Solitaire by Deborah Landau

Thanks to Maurice Devitt for introducing me to this poet. After reading this poem, I went on to her website. She certainly has found her subject. Interesting way she has of repeating lines (those compelling ones) in different poems. One way of linking poems for a collection. Love this one in particular.  http://www.deborahlandau.net/poems/

Landau_Deborah(c-Sarah-Shatz)

That summer there was no girl left in me.

It gradually became clear.

It suddenly became.

 

In the pool, I was more heavy than light.

Pockmarked and flabby in a floppy hat.

What will my body be

 

when parked all night in the earth?

Midsummer. Breathe in. Breathe out.

I am not in the oxygen tank.

 

Twice a week we have sex.

The lithe girl poolside I see them

at their weddings I see them with babies their hips

 

thickening I see them middle-aged

I can’t see past the point where I am.

Like you, I’m just passing through.

 

I want to hold on awhile.

Don’t want to naught

or forsake, don’t want

 

to be laid gently or racked raw.

If I retinol. If I marathon.

If I Vitamin C. If I crimson

 

my lips and streakish my hair.

If I wax. Exfoliate. Copulate

beside the fish-slicked sea.

 

Fill me I’m cold. Fil me I’m halfway gone.

Would you crush me in the stairwell?

Could we just lie down?

 

If the brakes don’t work.

If the pesticides won’t wash off.

If the seventh floor pushes a brick

 

out the window and it lands on my head.

If a tremor, menopause. Cancer. ALS.

There are the ABCs of my fear.

 

The doctor says

I don’t have a pill for that, dear.

Well, what would be a cure-all, ladies,

 

gin –and-tonic on a summer night?

See you in the immortalities! O blurred.

O tumble-rush of days we cannot catch.

Curiosité – un Regard Moderne and Fields by John FitzGerald

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John FitzGerald is Ireland’s new rising star. He was announced as the 2014 Patrick Kavanagh Poetry Competition winner the same week he was shortlisted for the Hennessy Emerging Poet Award. And my money’s on him winning. His work is always exhilarating and unexpected, due to his extensive travels and seemingly inexhaustible depth and breadth of knowledge. Naturally, he’s the main librarian, at University College, Cork. He was also commended in the 2014 Gregory O’Donoghue Prize and longlisted in the 2014 UK National Poetry Competition and in the 2014 Fish Poetry Prize. Here are the poems that appeared in the Irish Times this week. Watch this space.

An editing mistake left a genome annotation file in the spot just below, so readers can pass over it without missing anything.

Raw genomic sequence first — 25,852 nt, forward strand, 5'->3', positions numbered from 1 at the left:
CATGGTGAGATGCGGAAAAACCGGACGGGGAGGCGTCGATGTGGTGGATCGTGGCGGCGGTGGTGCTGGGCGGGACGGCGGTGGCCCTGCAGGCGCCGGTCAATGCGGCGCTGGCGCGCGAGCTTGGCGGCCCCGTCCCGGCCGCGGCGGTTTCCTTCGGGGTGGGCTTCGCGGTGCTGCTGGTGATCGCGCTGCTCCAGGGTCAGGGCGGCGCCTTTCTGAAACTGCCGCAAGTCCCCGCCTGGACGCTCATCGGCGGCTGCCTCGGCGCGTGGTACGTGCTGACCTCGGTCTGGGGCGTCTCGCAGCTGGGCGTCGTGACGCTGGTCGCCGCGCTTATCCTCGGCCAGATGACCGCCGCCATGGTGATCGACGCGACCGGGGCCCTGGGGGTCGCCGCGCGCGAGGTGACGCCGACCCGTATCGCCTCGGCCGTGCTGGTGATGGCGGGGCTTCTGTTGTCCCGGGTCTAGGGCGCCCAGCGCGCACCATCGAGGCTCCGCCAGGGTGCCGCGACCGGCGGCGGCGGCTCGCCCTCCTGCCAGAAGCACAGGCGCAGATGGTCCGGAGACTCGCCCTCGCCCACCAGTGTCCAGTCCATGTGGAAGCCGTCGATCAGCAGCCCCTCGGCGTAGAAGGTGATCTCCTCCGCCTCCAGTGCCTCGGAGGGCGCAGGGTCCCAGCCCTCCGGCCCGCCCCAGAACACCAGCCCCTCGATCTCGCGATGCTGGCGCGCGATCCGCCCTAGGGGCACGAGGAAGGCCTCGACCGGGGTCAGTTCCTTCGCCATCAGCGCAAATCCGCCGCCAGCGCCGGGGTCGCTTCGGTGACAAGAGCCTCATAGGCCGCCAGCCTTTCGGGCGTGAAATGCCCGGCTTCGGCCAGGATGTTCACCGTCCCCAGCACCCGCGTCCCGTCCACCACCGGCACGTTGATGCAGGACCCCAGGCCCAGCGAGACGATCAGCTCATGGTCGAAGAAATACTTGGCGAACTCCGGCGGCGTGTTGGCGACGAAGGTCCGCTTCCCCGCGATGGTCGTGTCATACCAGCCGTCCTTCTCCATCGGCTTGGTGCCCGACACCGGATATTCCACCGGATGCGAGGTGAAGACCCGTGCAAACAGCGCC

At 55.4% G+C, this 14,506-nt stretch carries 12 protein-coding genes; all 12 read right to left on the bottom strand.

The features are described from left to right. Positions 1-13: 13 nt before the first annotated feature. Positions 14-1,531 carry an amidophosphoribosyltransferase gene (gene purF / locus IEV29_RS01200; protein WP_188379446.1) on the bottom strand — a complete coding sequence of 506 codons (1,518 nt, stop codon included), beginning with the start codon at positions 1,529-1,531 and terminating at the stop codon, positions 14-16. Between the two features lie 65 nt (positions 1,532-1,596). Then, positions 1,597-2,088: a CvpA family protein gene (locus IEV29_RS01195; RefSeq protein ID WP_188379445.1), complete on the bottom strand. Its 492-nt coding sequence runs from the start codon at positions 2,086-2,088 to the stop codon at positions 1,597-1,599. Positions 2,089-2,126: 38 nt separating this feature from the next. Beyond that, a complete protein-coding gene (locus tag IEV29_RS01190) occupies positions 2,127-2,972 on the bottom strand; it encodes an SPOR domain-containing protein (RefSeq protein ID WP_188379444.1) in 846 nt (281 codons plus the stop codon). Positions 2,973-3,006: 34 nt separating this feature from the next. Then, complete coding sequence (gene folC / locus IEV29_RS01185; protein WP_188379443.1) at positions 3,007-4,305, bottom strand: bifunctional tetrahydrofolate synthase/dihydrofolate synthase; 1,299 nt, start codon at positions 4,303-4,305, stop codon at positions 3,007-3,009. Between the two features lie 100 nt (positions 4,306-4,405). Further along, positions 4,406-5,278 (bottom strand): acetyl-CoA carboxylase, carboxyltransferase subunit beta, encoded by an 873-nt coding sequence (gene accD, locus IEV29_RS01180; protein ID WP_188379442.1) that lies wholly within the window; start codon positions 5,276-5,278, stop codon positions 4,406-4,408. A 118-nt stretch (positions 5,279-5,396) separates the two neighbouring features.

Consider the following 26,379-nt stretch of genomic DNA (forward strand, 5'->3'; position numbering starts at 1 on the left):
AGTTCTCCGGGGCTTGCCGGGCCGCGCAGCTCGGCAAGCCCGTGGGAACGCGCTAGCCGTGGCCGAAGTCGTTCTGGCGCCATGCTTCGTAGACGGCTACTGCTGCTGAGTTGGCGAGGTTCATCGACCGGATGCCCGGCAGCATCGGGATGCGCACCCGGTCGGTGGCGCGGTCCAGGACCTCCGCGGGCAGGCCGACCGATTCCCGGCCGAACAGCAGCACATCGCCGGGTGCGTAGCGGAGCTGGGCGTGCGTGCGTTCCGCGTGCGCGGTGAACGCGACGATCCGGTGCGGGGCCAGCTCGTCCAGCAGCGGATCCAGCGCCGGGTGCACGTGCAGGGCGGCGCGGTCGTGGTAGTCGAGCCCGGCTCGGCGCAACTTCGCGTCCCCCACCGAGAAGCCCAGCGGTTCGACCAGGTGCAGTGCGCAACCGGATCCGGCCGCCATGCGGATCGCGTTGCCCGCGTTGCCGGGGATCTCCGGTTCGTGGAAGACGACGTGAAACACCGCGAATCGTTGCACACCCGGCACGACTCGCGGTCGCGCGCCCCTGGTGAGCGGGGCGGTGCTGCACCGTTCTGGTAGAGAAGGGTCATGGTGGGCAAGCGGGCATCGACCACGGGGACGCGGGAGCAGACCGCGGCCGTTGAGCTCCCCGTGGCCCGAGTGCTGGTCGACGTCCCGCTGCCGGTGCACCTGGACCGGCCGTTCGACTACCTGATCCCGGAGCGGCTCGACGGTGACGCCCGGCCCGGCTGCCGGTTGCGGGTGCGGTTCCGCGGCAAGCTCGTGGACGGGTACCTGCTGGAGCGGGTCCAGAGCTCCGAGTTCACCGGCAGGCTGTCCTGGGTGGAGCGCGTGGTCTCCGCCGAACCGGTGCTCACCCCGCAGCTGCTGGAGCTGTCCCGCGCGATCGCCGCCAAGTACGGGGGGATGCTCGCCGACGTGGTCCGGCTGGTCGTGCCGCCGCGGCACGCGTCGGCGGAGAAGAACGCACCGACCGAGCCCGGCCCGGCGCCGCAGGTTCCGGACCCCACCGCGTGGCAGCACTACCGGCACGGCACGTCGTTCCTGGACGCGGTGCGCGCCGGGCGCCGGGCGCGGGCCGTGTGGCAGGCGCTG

Curiosité – un Regard Moderne

The latest Sotheby’s email                                                                                                                     sale announcement                                                                                                                           proclaims the chance to                                                                                                                         obtain a pair of Aepyornis                                                                                                             maximus (Elephant Bird) eggs,                                                                                                         an exceptional complete                                                                                                                   Moa (Megalapteryx didinus)                                                                                                             [sic] skeleton, or even a collection of                                                                                                   Nô masks:                                                                                                                                                   ‘Get the last of your eggs, bones n masks’                                                                                     you can almost hear the criers proclaim                                                                                             at the gates of the chateau                                                                                                                   in Dampierre of the impecunious                                                                                                      latter-day Duc de Luynes.

Fields